A country that is blessed with rich natural resources could give it an advantage towards the growth path. But it does not necessarily mean that countries with lesser natural resources will not. The exploitation and utilization of these resources depend on the skills and abilities of the labor force, technology, and availability of capital. A country with a skilled and educated workforce could spur growth, otherwise, it is most likely to struggle.

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Human Resource

Countries (especially the less-developed ones), even those with high amounts of natural resources, will lag behind if they fail to improve the skills and education of their workers.

Human resource is defined as “the people that staff and operates an organization.” The same as in a company setting, a country with skilled, well-trained, and well-educated workforce is more likely to be more productive and could produce high-quality outputs that add efficiency to the economy.

On the other hand, an under-utilized, illiterate, and unskilled workforce could be a deterrent to economic growth as it will become a drag on the economy and could lead to higher possibilities of unemployment.

Physical Capital

Reducing the cost and increasing the efficiency of economic output will lead to higher productivity. Thus, capital formation is necessary for a country’s economic progress. It includes producing and acquiring land, building, machinery, power, transportation, and medium of communication.

“Capital formation increases the availability of capital per worker” which consequently raises the productivity of labor and results in an efficient output and economic growth.

Political and social factors

To a considerable extent, political and social factors contribute to making a stronger and healthier economy.

According to a research study titled “The Impact of Political Determinants on Economic Growth in CEE Countries”, “it is impossible to analyze a country’s economy by taking into account only the market factors.” Therefore, political factors are important to analyze the economic process and observe “to what extent and in what direction the political determinants of a state government affect its economic performance.”

Such determinants include regime type, political stability and instability, policy management, corruption, and the laws.

Meanwhile, social factors or (as it is commonly referred to) social economics examine the relationship between social behavior and economics. These include the following factors,

Lifestyles. A country’s way of living plays a crucial role in economic growth. For instance, a society that resists the adoption of modern ways of living and continues with conventional beliefs and superstitions will less likely to achieve improvement.

Sex distribution. Sex ratio, also, has pervasive effects on humans because it influences consumer behavior and economic decisions. In a study (based on a male-biased sex ratio) done in 2012, it was found that “monetary decisions and consumer spending are related to mating effort – increased mating effort is associated with increased male desire for immediate rewards and increased male spending on conspicuous consumption products.”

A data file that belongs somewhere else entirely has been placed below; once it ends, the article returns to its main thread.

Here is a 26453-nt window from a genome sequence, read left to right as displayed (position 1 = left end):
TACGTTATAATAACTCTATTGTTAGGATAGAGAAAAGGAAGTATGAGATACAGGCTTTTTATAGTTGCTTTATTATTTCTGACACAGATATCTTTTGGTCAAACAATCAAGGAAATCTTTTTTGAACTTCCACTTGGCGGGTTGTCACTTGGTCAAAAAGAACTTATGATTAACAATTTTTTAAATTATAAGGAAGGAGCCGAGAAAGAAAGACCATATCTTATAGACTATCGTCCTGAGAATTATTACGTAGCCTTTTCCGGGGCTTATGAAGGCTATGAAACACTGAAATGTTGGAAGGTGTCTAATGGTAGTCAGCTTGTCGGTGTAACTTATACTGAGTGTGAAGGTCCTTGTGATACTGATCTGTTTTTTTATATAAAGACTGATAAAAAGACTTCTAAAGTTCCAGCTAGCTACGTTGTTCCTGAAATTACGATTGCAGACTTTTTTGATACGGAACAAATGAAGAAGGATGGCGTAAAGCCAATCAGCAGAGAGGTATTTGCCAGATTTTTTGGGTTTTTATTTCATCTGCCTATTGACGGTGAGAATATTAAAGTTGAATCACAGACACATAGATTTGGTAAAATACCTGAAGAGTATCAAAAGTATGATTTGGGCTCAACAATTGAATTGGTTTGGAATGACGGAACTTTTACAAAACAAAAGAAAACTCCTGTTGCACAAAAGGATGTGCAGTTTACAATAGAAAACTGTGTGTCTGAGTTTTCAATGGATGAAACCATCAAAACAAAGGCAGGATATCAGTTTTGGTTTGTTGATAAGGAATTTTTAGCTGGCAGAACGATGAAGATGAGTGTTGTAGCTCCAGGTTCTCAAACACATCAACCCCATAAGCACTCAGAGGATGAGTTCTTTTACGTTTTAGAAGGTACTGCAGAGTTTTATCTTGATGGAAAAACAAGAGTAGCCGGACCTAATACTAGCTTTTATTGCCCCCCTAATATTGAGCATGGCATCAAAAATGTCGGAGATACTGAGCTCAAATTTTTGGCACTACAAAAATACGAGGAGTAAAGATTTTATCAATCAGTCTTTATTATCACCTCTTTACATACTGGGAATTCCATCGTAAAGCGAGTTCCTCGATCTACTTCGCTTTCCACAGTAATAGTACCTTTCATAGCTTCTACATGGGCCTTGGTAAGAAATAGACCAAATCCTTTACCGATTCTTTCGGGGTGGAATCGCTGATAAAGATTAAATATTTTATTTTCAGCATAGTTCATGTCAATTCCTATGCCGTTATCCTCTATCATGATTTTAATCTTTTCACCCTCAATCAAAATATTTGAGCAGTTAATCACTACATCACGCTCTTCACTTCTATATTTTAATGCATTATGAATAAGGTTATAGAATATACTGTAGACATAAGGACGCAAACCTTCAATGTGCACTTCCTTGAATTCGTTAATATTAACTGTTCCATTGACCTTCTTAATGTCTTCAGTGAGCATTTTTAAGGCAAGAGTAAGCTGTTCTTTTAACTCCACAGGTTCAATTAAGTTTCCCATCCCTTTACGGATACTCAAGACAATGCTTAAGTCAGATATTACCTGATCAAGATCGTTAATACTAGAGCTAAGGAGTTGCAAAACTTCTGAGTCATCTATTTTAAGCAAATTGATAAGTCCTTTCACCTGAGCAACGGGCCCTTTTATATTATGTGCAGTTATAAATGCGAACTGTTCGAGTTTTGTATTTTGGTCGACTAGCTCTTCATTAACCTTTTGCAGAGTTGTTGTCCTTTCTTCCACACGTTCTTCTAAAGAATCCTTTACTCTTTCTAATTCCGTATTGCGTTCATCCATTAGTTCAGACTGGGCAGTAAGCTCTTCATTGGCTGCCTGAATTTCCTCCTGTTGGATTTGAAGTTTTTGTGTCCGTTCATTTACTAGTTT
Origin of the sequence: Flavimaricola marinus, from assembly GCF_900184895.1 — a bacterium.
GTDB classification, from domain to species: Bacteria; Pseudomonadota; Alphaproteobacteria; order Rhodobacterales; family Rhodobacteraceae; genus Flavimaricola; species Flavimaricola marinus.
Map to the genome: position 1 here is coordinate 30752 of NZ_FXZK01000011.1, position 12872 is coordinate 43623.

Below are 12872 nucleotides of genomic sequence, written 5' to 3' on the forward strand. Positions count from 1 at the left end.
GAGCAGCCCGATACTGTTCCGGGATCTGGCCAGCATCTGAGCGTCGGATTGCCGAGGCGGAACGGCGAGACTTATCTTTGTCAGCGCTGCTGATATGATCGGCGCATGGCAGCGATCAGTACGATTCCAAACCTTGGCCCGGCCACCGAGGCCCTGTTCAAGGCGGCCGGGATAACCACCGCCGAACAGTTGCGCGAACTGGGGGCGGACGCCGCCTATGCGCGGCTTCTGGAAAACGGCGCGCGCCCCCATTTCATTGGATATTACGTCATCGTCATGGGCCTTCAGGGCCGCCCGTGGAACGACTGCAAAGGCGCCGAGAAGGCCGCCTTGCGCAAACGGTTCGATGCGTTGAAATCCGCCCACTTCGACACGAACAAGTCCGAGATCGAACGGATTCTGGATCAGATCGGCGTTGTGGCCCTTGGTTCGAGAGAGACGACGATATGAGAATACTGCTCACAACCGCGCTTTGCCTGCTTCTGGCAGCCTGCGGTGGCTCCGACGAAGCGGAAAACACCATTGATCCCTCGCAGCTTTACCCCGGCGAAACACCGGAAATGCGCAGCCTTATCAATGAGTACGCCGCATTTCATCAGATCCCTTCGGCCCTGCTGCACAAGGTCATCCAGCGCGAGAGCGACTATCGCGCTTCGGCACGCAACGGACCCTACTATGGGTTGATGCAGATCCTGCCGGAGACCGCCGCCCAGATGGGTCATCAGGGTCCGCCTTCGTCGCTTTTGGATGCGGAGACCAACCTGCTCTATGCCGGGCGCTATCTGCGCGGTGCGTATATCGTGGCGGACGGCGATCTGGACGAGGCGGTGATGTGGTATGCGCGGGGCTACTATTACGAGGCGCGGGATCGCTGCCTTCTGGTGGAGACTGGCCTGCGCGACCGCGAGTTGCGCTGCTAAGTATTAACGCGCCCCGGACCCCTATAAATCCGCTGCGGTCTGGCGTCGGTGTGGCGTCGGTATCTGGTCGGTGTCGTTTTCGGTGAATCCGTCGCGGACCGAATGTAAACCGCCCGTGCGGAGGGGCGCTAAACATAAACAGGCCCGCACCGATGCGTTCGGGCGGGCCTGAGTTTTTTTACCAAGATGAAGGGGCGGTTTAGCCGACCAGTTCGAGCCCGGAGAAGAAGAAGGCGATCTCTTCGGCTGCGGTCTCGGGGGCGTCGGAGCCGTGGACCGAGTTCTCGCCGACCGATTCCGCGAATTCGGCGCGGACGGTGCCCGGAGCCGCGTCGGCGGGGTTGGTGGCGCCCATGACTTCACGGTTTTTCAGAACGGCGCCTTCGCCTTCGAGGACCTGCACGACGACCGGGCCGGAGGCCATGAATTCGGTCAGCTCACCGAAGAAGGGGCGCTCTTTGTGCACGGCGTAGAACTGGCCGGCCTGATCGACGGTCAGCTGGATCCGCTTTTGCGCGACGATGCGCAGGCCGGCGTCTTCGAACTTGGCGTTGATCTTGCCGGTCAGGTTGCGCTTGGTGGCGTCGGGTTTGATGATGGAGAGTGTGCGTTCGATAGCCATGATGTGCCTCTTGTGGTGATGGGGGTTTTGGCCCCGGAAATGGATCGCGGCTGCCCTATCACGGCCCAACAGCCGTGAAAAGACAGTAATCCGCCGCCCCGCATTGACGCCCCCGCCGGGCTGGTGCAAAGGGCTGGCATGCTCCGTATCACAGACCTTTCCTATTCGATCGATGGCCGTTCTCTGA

Family size and structure. The place of a family within the society largely depends on the economic functions it performs. Specifically, the size of a family which relationship with economic growth is quite controversial. A low-income country with larger family sizes may have slow development, whilst smaller family sizes in high-income countries could create social and economic problems.

Additionally, family structure and economic well-being are correlated. For example, the U.S. economy is strongly related to marriage.

According to a research – marriage, which creates intact family structures, are found to “outperform all other sexual partnering structures; hence the economy rises with intactness” and encounters fewer difficulties and inefficiencies. Divorce, on the other hand, rises poverty – that is, non-intact family structures are six times more impoverished than the married families.

Similarly, Ted Khalaf, an experienced family divorce lawyer of Divorce Lawyers Los Angeles, believes that “divorce is bad for the economy.” Speaking from experience and concerned with the growing divorce rate,, Khalaf explained that throughout the divorce process, the rate of income increase for a man drops almost to that of his always-single counterpart. “It is common misconception that higher divorce rate will lead to stronger economy. This is simply not true.”


Image source Pexels

With the economy on the slow road to recovery after the 2008 collapse, you may be thinking that it is the right time for a career change. Whether looking for a change of scenery, or a leg up, you will find yourself in the unenviable task of putting yourself out there. However, too often people begin their job searches with a lack of preparation. Going into the job market without taking the proper steps beforehand, can decrease the chance of you landing the job you always wanted. Let’s take a look at some simple things you can do to make yourself more ready than ever to find a new job.